A Portrait of the Artist As A Young Man: Themes Developed Through Allusions to
Classical Mythology


James Joyce\'s A Portrait of the Artist as a Young Man is a novel of
complex themes developed through frequent allusions to classical mythology. The
myth of Daedalus and Icarus serves as a structuring element in the novel,
uniting the central themes of individual rebellion and discovery, producing a
work of literature that illuminates the motivations of an artist, and the
development of his individual philosophy.
James Joyce chose the name Stephen Dedalus to link his hero with the
mythical Greek hero, Daedalus. In Greek myth, Daedalus was an architect,
inventor, and artisan. By request of King Minos, Daedalus built a labyrinth on
Crete to contain a monster called the Minotaur, half bull and half man. Later,
for displeasing the king, Daedalus and his son Icarus were both confined in this
labyrinth, which was so complex that even its creator could not find his way out.
Instead, Daedalus fashioned wings of wax and feathers so that he and his son
could escape. When Icarus flew too high -- too near the sun -- in spite of his
father\'s warnings, his wings melted, and he fell into the sea and drowned. His
more cautious father flew to safety (World Book 3). By using this myth in A
Portrait of the Artist as a Young Man (Portrait of the Artist), Joyce succeeds
in giving definitive treatment to an archetype that was well established long
before the twentieth century (Beebe 163).
The Daedalus myth gives a basic structure to Portrait of the Artist.
From the beginning, Stephen, like most young people, is caught in a maze, just
as his namesake Daedalus was. The schools are a maze of corridors; Dublin is a
maze of streets. Stephen\'s mind itself is a convoluted maze filled with dead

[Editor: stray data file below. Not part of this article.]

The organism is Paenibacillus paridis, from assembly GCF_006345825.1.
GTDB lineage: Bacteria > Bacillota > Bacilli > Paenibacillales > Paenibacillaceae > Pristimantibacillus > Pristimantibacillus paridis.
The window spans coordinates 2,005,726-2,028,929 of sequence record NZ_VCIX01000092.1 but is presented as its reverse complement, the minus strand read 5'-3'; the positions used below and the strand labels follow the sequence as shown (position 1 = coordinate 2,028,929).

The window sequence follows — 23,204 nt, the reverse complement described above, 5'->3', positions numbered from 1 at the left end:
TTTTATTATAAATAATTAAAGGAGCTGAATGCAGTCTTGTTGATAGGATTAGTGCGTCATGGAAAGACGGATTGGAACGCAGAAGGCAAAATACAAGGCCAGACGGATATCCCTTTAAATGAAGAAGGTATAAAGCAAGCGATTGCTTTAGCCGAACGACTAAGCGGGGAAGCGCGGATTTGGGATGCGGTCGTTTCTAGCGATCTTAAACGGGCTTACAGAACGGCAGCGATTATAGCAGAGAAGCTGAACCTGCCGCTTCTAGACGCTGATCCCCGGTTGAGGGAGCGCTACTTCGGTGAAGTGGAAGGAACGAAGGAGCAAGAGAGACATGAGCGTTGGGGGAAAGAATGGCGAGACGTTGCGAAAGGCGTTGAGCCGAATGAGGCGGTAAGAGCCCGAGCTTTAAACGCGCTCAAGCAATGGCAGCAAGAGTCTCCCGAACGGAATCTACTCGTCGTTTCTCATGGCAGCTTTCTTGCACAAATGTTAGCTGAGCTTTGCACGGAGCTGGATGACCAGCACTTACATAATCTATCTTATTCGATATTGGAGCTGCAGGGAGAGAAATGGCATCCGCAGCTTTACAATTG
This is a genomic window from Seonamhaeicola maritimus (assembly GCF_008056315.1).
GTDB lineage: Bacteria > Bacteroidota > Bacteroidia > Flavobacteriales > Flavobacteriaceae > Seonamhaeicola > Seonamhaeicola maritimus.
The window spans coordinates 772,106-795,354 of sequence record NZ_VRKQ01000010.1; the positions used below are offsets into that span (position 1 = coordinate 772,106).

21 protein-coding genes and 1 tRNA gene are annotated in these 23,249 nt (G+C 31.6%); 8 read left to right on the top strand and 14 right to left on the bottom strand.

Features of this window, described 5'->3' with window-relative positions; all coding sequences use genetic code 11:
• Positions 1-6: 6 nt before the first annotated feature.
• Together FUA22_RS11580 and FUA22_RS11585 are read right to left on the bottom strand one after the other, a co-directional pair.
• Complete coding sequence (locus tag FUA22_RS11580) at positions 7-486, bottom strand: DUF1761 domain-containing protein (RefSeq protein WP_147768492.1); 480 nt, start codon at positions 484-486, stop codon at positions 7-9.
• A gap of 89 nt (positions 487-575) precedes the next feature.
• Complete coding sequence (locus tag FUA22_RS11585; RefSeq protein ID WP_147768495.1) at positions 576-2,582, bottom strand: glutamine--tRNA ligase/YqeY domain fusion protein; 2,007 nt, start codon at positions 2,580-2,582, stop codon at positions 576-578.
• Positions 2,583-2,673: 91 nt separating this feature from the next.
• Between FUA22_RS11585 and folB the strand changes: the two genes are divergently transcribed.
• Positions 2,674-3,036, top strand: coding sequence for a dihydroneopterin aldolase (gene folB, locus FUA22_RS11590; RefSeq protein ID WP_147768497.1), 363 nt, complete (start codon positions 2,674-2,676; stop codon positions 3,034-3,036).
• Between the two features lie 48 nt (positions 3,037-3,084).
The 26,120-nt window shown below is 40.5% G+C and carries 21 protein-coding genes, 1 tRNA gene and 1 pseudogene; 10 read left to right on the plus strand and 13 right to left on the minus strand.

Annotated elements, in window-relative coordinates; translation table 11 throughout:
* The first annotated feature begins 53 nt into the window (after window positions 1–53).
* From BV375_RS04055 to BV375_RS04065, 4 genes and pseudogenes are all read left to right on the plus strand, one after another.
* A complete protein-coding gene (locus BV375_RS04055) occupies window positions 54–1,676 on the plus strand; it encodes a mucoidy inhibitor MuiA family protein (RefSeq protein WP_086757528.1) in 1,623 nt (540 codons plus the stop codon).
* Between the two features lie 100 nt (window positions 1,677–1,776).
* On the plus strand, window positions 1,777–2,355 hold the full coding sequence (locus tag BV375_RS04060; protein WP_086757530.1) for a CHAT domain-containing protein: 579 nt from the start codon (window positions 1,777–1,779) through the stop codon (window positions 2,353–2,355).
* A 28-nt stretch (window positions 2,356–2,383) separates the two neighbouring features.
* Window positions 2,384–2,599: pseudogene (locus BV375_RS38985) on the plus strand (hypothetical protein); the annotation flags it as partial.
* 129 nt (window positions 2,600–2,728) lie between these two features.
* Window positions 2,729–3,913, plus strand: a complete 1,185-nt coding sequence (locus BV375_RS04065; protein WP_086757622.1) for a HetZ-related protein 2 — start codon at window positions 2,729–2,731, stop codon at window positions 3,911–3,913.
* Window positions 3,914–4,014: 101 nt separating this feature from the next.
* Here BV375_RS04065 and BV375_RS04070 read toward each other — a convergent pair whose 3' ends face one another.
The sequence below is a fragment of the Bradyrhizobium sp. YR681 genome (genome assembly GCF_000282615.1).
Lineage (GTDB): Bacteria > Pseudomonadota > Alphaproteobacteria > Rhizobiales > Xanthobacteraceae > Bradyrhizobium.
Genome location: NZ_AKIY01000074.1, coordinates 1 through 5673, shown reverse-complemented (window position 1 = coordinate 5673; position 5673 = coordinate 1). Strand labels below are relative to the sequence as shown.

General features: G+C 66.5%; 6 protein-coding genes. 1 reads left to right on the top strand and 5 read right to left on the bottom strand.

ends and circular reasoning (Hackett 203):

Met her today point blank in Grafton Street. The crowd brought us together. We
both stopped. She asked me why I never came, said she had heard all sorts of
stories about me. This was only to gain time. Asked me, was I writing poems?
About whom? I asked her. This confused her more and I felt sorry and mean.
Turned off that valve at once and opened the spiritual-heroic refrigerating
apparatus, invented and patented in all countries by Dante Alighieri. (Joyce
246)

Life poses riddles at every turn. Stephen roams the labyrinth searching his
mind for answers (Gorman 204). The only way out seems to be to soar above the
narrow confines of the prison, as did Daedalus and his son. In Portrait of the
Artist, the world presses on Stephen. His own thoughts are melancholy, his
proud spirit cannot tolerate the painful burden of reality. In the end, he must
rise above it (Farrell 206).
At first, Stephen does not understand the significance of his unusual
name. He comes to realize, by the fourth chapter, that like Daedalus he is
caught in a maze:

Every part of his day, divided by what he regarded now as the duties of his
station in life, circled about its own centre of spiritual energy. His life
seemed to have drawn near to eternity; every thought, word and deed, every
instance of consciousness could be made to revibrate radiantly in heaven...
(Joyce 142)

Throughout the novel, Joyce freely exploits the symbolism of the name (Kenner
231). If he wants to be free, Daedalus must fly high above the obstacles in his
path.
Like the father Daedalus and the son Icarus, Stephen seeks a way out of
his restraints. In Stephen\'s case, these are family, country and religion. In a
sense, Portrait of the Artist is a search for identity; Stephen searches for the
meaning of his strange name (Litz 70). Like Daedalus, he will fashion his own
wings -- of poetry, not of wax -- as a creative artist. But at times Stephen
feels like Icarus, the son who, if he does not heed his father\'s advice, may die
for his stubborn pride (Litz 71). At the end of Portrait of the Artist, he
seems to be calling on a substitute, spiritual parent for support, when he
refers to Daedalus as "old father, old artificer."(Joyce 247),(Ellman 16). Even
at Stephen\'s moment of highest decision, he thinks of himself as a direct
descendant of his namesake Daedalus (Litz 71).
Stephen\'s past is important only because it serves as the fuel of the
present. Everything that Stephen does in his present life feeds off the myth of
Daedalus and Icarus, making him what he is (Peake 82). When he wins social
acceptance